For existing relationships, if a customer becomes a beneficial owner and is subsequently found to be, or subsequently becomes a politically exposed person, continuation of a business relationship with such
person shall be approved by a member of senior management of the bank. Banks are required to undertake reasonable steps to establish the source of wealth and funds for customers and beneficial owners identified as PEPs.
a) for cross border correspondent banking, in addition to normal due diligence, banks are required to: a. gather sufficient information of the correspondent institution to understand their nature of business and establish from publicly available information whether the institution has been subject to AML investigation or regulatory action. b. access their AML and combating terrorism controls d. document the respective AML and combating terrorism responsibilities for each party b) for payments through accounts, banks have to be satisfied that: a. the correspondent institution has done all due diligence checks b. the correspondent institution shall provide upon request relevant customer identification data c) banks shall satisfy themselves that respondent financial institutions in foreign countries do not allow business relationship with shell banks.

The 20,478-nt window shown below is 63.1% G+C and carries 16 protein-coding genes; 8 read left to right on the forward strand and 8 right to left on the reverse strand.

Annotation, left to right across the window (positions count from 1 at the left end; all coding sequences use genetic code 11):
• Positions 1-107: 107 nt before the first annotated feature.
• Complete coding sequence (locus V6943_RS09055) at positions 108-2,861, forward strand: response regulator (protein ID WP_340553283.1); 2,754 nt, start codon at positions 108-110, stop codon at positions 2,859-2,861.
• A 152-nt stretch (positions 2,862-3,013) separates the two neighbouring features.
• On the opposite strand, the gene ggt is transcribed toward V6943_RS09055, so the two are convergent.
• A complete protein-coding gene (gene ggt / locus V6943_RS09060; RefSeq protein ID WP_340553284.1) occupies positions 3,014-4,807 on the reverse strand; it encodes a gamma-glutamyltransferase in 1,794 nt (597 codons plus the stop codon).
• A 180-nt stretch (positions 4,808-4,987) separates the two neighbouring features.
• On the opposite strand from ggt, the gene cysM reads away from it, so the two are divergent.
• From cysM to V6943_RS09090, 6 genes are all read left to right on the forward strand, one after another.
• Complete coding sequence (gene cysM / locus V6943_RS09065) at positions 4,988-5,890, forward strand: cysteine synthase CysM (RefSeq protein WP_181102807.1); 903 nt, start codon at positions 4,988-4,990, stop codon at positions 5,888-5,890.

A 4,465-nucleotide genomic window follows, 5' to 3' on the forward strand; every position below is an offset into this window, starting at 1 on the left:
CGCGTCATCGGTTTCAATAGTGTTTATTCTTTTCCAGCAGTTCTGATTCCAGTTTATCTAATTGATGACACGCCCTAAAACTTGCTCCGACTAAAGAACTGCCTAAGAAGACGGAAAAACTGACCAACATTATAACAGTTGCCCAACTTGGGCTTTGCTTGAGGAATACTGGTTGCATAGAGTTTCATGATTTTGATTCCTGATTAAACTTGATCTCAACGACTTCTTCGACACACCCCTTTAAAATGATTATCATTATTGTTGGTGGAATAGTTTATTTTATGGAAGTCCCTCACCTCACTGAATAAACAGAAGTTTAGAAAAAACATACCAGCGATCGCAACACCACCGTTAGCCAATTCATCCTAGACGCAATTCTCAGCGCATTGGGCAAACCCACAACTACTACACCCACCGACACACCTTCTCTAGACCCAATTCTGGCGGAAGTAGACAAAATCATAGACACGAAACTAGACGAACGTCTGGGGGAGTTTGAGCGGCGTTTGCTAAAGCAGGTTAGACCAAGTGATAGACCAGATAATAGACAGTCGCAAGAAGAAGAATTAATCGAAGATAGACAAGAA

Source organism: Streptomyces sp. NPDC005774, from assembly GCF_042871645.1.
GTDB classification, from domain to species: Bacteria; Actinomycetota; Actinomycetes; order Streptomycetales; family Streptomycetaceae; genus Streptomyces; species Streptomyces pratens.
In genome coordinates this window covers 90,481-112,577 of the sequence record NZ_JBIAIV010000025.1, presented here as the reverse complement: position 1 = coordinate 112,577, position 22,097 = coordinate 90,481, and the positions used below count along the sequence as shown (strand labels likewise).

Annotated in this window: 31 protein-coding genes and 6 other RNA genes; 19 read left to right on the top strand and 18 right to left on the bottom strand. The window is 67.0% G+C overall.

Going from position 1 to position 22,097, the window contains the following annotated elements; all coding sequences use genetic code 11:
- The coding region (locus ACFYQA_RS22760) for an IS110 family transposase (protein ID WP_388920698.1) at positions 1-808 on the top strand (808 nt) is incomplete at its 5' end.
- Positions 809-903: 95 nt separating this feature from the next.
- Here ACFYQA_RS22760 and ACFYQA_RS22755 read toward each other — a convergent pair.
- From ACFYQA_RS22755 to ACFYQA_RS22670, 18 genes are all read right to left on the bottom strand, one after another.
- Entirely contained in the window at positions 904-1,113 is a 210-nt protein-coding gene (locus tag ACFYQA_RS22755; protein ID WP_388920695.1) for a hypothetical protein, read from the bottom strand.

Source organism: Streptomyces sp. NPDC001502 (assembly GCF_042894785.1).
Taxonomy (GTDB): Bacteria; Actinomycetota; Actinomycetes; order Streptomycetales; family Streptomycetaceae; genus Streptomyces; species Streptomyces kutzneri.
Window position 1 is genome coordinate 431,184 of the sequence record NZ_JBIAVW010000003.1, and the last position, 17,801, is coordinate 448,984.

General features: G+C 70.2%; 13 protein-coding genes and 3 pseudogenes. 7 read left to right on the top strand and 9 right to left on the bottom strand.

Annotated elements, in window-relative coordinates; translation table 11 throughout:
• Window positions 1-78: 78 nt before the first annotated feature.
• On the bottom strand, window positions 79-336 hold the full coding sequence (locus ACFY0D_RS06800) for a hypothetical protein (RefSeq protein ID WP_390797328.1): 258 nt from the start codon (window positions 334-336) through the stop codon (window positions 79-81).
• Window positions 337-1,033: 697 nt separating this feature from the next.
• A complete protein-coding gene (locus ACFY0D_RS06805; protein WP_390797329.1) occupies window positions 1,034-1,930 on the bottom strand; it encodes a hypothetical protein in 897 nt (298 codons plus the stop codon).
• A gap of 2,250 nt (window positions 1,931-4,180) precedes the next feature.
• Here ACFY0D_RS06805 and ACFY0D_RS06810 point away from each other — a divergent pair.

The Financial Intelligence Center (“FIC”) under the National Bank of Ethiopia
Yes. The requirement under the National Bank of Ethiopia directives is that all cash deposits or withdrawals exceeding Birr 200,000 (approx. USD10,000), or its equivalent in other foreign currency, should be reported to the FIC.
Yes. Obligatory reporting is applicable to withdrawals/deposits in excess of USD10,000.
Yes. Under no circumstances shall a financial institution, or designated non-financial institution and professions, disclose to customers or third parties information concerning suspected AML and Financing of terrorism information: a) a person convicted of noncompliance with reporting requirements is liable to rigorous imprisonment for three to five years and a fine from ETB5,000 to 10,000 (approx. USD300); and b) legal persons are liable to a fine equal to ten times that of a Natural person.
Suspicious transactions are required to be postponed until they are reported to FIC who will then provide a way forward, except when it is impossible or doing so would frustrate investigative efforts
Not specifically. However, the competent authorities1 are required to provide necessary information to competent authorities of other states.
The National Bank of Ethiopia administers access to the Credit Information Sharing System. This is available to banks upon request.
Prior to the establishment of an AML framework in Ethiopia, the revised penal code of 2005 had criminalized money laundering
the Ministry of Mines supervises dealers in precious metals and stones and the Ministry of Urban Development, Housing and construction regulates real estate agents.
Yes. Proclamation no 680 – 2013 provides for enhanced customer due diligence where there is a higher risk of money laundering or terrorist financing and simplified customer diligence in the cases where
there is a lower risk of money laundering and terrorist financing.
Institutions are required to verify documents from independent sources, however, no specific requirements around the verification are given.